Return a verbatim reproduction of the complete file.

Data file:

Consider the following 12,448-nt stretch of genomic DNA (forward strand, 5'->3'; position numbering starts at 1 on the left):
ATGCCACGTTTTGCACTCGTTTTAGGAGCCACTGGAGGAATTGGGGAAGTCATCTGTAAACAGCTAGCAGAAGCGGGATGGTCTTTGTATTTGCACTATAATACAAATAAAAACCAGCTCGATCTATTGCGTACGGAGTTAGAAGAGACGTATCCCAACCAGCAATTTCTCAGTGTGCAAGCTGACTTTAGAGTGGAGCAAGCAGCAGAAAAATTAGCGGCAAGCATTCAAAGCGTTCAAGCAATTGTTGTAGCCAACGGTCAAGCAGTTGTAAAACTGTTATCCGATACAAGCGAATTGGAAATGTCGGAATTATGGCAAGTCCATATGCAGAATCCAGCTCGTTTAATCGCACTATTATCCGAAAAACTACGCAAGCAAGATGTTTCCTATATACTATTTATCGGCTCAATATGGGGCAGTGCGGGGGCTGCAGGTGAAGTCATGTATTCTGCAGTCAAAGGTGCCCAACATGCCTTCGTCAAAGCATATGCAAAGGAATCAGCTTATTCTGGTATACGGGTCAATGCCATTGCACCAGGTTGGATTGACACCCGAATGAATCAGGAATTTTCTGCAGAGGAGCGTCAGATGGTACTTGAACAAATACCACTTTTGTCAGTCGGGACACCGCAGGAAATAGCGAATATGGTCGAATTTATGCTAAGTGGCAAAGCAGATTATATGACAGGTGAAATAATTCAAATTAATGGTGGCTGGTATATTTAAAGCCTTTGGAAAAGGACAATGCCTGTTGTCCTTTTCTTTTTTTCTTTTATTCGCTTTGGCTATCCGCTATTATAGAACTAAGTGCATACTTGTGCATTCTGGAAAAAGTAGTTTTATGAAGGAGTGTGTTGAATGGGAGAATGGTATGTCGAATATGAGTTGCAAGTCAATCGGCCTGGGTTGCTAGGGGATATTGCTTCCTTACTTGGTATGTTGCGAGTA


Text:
Consider the following 12,448-nt stretch of genomic DNA (forward strand, 5'->3'; position numbering starts at 1 on the left):
ATGCCACGTTTTGCACTCGTTTTAGGAGCCACTGGAGGAATTGGGGAAGTCATCTGTAAACAGCTAGCAGAAGCGGGATGGTCTTTGTATTTGCACTATAATACAAATAAAAACCAGCTCGATCTATTGCGTACGGAGTTAGAAGAGACGTATCCCAACCAGCAATTTCTCAGTGTGCAAGCTGACTTTAGAGTGGAGCAAGCAGCAGAAAAATTAGCGGCAAGCATTCAAAGCGTTCAAGCAATTGTTGTAGCCAACGGTCAAGCAGTTGTAAAACTGTTATCCGATACAAGCGAATTGGAAATGTCGGAATTATGGCAAGTCCATATGCAGAATCCAGCTCGTTTAATCGCACTATTATCCGAAAAACTACGCAAGCAAGATGTTTCCTATATACTATTTATCGGCTCAATATGGGGCAGTGCGGGGGCTGCAGGTGAAGTCATGTATTCTGCAGTCAAAGGTGCCCAACATGCCTTCGTCAAAGCATATGCAAAGGAATCAGCTTATTCTGGTATACGGGTCAATGCCATTGCACCAGGTTGGATTGACACCCGAATGAATCAGGAATTTTCTGCAGAGGAGCGTCAGATGGTACTTGAACAAATACCACTTTTGTCAGTCGGGACACCGCAGGAAATAGCGAATATGGTCGAATTTATGCTAAGTGGCAAAGCAGATTATATGACAGGTGAAATAATTCAAATTAATGGTGGCTGGTATATTTAAAGCCTTTGGAAAAGGACAATGCCTGTTGTCCTTTTCTTTTTTTCTTTTATTCGCTTTGGCTATCCGCTATTATAGAACTAAGTGCATACTTGTGCATTCTGGAAAAAGTAGTTTTATGAAGGAGTGTGTTGAATGGGAGAATGGTATGTCGAATATGAGTTGCAAGTCAATCGGCCTGGGTTGCTAGGGGATATTGCTTCCTTACTTGGTATGTTGCGAGTA